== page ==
University of Washington

Foreign Language and Area Studies Fellowships

The Canadian Studies Center is a recipient of a U.S. Department of Education Foreign Language and Area Studies (FLAS) Fellowships program grant. The grant provides allocations of academic year and summer fellowships to assist meritorious graduate students undergoing training in modern foreign languages and Canadian Studies. Each fellowship includes an institutional payment and a subsistence allowance. The Canadian Studies Center is extremely proud in having awarded several Fellowships in least-commonly taught Canadian Aboriginal languages including Inuktitut, Dane-zaa, Musqueam Salish, and Anishinaabemowin.

FLAS Coordinator: Robyn Davies

Information for FLAS 2015-2016 application here
What is FLAS and how to apply? To view video, click here

FLAS Fellows 2014-2015
FLAS Fellows 2013-2014
FLAS Fellows 2012-2013
FLAS Fellows 2010-2011
FLAS Fellows 2009-2010
FLAS Fellows 2008-2009
 


2015-2016 FLAS Fellows

 

Branden Audet, French
Academic FLAS 2015-16
Caitlyn studies Arctic law and policy, specifically land and natural resource rights. She's currently pursuing her J.D. and LL.M. at the University of Washington School of Law.

Taylor Sproed, Law, French
Academic FLAS 2015-16
I am originally from the Seattle area. I received my BA from UW in Environmental Studies, where I also minored in French and interned at the Environmental Protection Agency. I am currently pursuing a Juris Doctor, and I hope to use the FLAS to study the role of Quebec in Arctic development and in international negotiations concerning Arctic policy.

Beth St. Clair, Law, French
Academic FLAS 2015-16
As my francophone studies grew, I became more and more interested in the Distinct Society that is Quebec. I was fortunate to spend a semester abroad in Quebec City and participate in in-depth studies of both the Politics and Government of the Province of Quebec as well as the Nation of Canada. I am excited to expand this scholarship into comparative Canadian Law. In the coming year, I hope to focus on the Canadian Constitution, Canadian Commercial Law and Quebec-Specific Language Laws. What I learn will empower me to be a diverse and internationally competent attorney.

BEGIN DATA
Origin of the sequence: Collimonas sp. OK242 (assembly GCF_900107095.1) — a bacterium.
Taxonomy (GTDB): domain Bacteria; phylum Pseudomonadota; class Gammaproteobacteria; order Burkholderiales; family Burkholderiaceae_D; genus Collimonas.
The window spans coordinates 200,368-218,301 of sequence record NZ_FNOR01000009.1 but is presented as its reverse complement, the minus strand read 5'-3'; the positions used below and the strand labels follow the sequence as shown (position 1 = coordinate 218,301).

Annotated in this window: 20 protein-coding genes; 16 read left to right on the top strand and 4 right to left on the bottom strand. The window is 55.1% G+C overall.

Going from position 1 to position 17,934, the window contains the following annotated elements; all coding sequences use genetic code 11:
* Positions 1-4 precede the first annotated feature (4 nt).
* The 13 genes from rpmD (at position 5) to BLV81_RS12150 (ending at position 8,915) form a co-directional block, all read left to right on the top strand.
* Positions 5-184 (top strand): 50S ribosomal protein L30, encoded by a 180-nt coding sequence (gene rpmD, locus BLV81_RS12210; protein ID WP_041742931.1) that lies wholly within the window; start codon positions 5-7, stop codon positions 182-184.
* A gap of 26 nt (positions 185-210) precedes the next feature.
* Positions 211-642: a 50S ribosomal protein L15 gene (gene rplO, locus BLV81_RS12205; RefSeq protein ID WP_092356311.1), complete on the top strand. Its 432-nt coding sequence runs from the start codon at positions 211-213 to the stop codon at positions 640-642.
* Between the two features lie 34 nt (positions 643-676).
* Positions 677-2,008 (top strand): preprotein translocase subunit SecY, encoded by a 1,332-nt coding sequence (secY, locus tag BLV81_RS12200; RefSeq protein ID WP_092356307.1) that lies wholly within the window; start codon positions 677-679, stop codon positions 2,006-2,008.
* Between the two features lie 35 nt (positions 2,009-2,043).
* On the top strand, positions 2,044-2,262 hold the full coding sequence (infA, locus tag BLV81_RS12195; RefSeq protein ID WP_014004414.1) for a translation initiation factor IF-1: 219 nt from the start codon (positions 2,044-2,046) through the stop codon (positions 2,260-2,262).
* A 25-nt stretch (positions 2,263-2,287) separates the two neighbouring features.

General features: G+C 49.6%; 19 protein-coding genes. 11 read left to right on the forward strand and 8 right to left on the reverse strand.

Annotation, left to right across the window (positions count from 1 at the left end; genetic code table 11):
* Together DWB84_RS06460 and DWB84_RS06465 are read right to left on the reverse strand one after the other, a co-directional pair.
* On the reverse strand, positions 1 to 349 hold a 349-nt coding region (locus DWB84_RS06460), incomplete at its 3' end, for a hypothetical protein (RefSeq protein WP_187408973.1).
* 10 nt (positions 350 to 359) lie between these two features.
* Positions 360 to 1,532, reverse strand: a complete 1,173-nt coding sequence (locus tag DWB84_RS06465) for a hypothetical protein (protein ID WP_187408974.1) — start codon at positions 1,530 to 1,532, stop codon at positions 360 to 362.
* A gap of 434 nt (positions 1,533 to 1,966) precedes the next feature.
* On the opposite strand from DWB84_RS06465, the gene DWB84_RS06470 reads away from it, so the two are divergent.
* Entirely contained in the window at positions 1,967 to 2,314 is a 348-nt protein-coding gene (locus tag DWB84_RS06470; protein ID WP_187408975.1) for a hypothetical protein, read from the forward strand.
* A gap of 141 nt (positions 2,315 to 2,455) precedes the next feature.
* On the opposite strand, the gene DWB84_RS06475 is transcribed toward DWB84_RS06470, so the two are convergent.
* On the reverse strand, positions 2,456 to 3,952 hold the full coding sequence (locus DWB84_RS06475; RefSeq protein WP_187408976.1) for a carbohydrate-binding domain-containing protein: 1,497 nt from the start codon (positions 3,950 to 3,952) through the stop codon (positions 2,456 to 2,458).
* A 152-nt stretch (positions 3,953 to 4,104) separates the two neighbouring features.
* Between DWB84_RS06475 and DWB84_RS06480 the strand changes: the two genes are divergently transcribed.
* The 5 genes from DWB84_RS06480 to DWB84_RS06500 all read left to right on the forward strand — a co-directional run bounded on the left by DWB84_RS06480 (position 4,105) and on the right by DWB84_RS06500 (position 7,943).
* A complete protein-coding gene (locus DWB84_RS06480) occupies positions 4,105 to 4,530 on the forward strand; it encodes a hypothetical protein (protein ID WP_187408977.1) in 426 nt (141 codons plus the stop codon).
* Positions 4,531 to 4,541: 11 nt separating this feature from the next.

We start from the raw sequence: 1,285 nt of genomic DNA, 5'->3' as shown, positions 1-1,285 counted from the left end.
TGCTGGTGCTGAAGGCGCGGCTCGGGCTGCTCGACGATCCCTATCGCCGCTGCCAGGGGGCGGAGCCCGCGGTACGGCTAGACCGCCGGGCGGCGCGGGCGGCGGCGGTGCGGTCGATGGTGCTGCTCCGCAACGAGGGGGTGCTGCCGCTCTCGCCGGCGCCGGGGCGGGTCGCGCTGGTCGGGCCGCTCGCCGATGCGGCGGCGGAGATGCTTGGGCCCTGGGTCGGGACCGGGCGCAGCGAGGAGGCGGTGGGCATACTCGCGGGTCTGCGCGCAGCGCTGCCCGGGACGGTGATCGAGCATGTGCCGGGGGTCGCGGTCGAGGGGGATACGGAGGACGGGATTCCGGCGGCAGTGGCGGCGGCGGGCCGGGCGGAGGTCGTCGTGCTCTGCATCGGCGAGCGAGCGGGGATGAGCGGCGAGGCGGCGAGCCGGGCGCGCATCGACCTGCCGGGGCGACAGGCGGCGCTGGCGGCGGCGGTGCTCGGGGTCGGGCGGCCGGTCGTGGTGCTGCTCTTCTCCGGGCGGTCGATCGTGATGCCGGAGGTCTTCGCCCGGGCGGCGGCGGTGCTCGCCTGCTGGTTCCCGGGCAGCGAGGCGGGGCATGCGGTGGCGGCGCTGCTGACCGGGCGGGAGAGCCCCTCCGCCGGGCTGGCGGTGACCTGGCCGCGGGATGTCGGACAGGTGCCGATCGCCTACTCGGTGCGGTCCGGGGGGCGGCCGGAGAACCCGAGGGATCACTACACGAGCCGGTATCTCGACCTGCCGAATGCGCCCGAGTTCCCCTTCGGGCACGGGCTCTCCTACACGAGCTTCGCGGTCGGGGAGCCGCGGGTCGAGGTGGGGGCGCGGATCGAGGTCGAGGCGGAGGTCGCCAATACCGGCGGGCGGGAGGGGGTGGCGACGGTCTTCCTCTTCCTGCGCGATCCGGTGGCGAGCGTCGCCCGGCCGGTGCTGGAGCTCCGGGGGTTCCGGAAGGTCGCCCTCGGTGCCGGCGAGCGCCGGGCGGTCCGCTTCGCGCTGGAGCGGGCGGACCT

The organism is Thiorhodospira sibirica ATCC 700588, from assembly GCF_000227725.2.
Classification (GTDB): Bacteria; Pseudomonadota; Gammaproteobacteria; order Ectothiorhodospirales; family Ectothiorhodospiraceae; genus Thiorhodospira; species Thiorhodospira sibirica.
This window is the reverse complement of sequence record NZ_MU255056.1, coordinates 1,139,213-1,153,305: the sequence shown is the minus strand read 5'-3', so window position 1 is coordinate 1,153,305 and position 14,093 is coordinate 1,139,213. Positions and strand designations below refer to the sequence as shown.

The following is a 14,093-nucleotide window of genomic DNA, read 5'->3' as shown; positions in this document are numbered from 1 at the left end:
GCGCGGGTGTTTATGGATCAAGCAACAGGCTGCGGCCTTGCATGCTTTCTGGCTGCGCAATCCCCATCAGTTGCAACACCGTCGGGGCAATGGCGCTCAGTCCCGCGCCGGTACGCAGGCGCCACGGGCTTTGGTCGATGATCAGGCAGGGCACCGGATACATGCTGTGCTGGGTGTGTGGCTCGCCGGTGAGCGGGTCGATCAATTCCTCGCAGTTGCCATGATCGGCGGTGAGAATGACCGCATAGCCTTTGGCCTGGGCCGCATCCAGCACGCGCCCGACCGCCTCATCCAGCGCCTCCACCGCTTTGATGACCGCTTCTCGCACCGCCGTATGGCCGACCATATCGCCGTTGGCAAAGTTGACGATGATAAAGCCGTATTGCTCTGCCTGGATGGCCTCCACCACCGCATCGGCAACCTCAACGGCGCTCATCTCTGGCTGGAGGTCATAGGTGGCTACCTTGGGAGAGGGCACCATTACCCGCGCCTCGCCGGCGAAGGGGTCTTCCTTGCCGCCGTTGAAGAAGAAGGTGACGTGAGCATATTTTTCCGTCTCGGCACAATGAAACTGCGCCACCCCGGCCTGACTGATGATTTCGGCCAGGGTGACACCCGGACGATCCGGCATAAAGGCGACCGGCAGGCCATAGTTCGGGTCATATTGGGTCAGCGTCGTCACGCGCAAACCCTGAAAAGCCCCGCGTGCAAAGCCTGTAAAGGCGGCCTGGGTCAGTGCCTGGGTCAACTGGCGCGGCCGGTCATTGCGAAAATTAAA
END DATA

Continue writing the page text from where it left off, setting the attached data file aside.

Jason Young, Geography, Inuktitut
Academic FLAS 2015-16
I am a doctoral candidate in the Department of Geography at the University of Washington, with an interest in the political implications of emerging information and communication technologies (ICTs) for indigenous peoples. More specifically, my dissertation research focuses on the use of digital technologies by Canadian Inuit to discuss and implement environmental management strategies in response to climate change in the Arctic. I am using my FLAS to learn Inuktitut and to learn more about Inuit culture and environmental politics in Canada.


2015 Summer FLAS Fellows

 

Branden Audet, Public Affairs
Summer FLAS 2015
 

 

Elena Barreto, Public Affairs
Summer FLAS 2015
 

 

Amie De Jong, Linguistics
Summer FLAS 2015, Nuu-chah-nulth
 

Jason Young, Geography
Summer FLAS 2015, Inuktitut
I am a doctoral candidate in the Department of Geography at the University of Washington, with an interest in the political implications of emerging information and communication technologies (ICTs) for indigenous peoples. More specifically, my dissertation research focuses on the use of digital technologies by Canadian Inuit to discuss and implement environmental management strategies in response to climate change in the Arctic. I am using my FLAS to learn Inuktitut and to learn more about Inuit culture and environmental politics in Canada.

 

 

Canadian Studies Center
University of Washington
Box 353650
Thomson Hall, Room 503
Seattle, WA 98195-3650
T (206) 221-6374
F (206) 685-0668
canada@uw.edu